We’ve all seen the mini PCs like Lenovo’s Thinkcenter Desktops and Dell’s small desktops. We’ve also seen other PCs about the size of a external CD rom. Now, we have one that’s about half that size. VIA had brought out the Artigo Builders Kit. The motherboard on the Artigo is about the size of a credit card but is about as thick as a stack of credit cards. The whole PC is designed to fit in the same slot as your desktop’s DVD drive. You can take multiples of these and install them in a standard desktop case; it is that small.
Along the back of the card, you have a VGA port. On the right is the IDE port for a 2.5 ” IDE Drive. On the bottom, you will find the slot for the DDR2 RAM. Below is a picture of the RAM getting installed in the slot.
Once the RAM module is installed, you attach the drive to the bracket. It’s really obvious how to install it, but in case you can’t figure it out, VIA provided a poster that helps you through this step. After the drive is attached to the bracket, you attach the motherboard with ram to the other side.
Once everything is together, you put the IDE Adapter on – being very careful to not bend the pins.
Next you install the separate DC board in the case. After that’s in place, then put the motherboard assembly in the case. It’s very easy to get to this point.
Next, connect all the cables to the motherboard. If you want to add the DVI cable, the PS/2 cable or the serial port cable, you will need to use a different case or modify the standard case as there’s no holes for the cables to exit the case.
Once all of the cables are hooked up, you may want to at least try and bring up the bios first before buttoning up the case. I ended up not installing the SO-DIMM correctly and the first time it would not boot correctly. I took it apart and reseated the RAM, reassembled and then everything was cool.
Now notice, there is no optical drive. Now how do you install an OS on it? Well, what I did was create a bootable Live CD of Ubuntu Gutsy with my laptop. I booted the Artigo off of the USB drive and did a standard Ubuntu install. The install itself went off without a hitch, but configuring X on my older CRT I was using was problematic. Switching to a LCD cured my issue. One thing to note is the Unichrome graphics cared is limited to 1600×1200. If you’re a high res junky, then look elsewhere.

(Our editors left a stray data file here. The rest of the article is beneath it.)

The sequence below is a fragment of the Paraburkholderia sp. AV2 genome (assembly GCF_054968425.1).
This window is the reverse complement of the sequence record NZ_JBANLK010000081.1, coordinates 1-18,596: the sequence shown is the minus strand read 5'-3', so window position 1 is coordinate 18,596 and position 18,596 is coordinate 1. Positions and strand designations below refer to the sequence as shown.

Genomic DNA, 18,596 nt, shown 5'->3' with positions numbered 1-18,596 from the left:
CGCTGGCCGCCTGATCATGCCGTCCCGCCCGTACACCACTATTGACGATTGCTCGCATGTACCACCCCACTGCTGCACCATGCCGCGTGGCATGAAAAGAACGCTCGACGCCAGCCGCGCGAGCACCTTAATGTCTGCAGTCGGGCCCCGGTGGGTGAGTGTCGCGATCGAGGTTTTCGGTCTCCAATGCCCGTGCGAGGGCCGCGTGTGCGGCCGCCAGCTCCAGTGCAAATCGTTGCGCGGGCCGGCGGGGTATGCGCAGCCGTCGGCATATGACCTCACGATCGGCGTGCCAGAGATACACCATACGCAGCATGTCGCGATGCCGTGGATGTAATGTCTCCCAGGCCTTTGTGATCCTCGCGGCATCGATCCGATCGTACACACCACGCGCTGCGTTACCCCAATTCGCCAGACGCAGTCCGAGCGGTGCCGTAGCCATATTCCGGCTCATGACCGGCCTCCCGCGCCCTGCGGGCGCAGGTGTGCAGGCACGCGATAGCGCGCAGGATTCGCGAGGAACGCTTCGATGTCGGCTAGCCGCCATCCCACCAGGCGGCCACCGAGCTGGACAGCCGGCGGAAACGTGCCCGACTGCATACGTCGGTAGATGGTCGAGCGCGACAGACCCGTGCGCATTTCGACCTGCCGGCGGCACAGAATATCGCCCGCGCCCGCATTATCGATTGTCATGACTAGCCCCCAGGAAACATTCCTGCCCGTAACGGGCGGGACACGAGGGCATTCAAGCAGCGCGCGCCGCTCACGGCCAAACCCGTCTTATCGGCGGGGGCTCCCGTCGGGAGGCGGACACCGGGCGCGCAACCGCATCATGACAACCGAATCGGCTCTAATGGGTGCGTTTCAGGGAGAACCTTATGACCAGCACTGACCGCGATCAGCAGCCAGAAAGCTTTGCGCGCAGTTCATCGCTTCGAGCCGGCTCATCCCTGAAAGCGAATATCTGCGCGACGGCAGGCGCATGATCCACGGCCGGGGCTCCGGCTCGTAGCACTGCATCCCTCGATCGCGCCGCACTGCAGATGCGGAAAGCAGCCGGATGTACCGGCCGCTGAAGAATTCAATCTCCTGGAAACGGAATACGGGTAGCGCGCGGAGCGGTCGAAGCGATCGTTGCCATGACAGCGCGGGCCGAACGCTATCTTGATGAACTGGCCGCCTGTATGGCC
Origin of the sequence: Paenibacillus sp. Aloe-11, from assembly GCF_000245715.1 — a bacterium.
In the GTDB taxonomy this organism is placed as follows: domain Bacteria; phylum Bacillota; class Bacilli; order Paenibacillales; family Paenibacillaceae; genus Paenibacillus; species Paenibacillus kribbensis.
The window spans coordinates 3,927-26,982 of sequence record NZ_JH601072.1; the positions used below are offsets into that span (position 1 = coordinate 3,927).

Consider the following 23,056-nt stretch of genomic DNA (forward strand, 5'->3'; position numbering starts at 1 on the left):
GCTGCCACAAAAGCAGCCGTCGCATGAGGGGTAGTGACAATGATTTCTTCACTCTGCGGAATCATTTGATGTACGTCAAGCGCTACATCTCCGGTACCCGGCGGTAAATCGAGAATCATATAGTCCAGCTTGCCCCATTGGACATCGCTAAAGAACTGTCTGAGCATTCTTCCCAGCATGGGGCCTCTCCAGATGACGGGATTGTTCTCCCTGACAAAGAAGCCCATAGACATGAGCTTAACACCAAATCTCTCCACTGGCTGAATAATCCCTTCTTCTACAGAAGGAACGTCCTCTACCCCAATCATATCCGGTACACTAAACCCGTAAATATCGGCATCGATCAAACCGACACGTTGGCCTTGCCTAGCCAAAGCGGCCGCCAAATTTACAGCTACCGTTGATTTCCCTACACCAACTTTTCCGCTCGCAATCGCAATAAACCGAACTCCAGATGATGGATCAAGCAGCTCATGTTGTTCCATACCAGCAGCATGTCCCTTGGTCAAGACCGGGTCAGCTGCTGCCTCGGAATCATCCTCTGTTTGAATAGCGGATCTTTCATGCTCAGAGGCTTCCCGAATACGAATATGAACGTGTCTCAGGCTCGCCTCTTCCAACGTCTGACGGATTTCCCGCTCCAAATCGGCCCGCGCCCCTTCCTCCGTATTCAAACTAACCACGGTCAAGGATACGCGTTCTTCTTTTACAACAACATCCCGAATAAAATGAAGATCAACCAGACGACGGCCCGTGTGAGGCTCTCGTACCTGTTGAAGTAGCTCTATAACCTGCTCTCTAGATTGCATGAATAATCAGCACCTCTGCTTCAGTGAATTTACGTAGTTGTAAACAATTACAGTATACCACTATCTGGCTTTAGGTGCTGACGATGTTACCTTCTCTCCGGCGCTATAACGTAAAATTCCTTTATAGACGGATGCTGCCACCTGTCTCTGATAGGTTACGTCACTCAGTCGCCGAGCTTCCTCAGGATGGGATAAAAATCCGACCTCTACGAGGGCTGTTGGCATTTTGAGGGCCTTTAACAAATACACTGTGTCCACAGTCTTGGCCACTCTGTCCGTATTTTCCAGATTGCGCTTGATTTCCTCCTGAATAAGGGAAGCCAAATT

Also, the current Unichrome graphics driver doesn’t support Compiz Fusion. I tried to get it working, but try as I might, I could not get the desktop effects that Compiz gets you.
After installing Ubuntu off of the thumb drive, now came usage. I was able to install Flash 9 and view YouTube websites, I was able to play MP3’s without a problem. Video was very watchable. It did have some issues with higher res video like some of the HD podcasts out there, but even those played okay. Just a few dropped frames here and there.
Now, I did not do any benchmarking. Benchmarks and performance are not the goals of this system. The system is designed to be put in place in places where you need a light weight computer. One that is unobtrusive and easy to setup. One where you need a full PC, but you don’t need a fire breathing dual core system.
Uses for this system include:
- Car PC Installation – it’s small size makes it perfect for this use.
- Situations that call for a terminal sized system – mount on back of LCD and it’s very unobtrusive.
- Put use here. – It’s a very flexible system that can be installed anywhere.
The Artigo is the perfect PC for situations where you have very little space. Smaller than a Mac Mini and more flexible to boot. The Artigo is the perfect PC for you to install pretty much anywhere a low end system is called for.
The Artigo Builder’s Kit is available at Logic Supply for $279.
Updated: Runs Linux, Windows XP and Windows CE
What I liked: It’s small size makes it a good system to put anywhere a low end system fits the bill. It’s got more than enough power for basic internet usage as well as for most media playing. It’s the perfect PC for car PC use.
What needs improvement: I didn’t care for the Unichrome graphics. The driver for Linux needs some improvement so you can run compiz and also Windows Vista. XP’s probably going away in June so Linux would be your only option after XP is gone. Improve the Linux driver or get a Nvidia graphics card in it and you have a system capable of running the fancy graphics as well.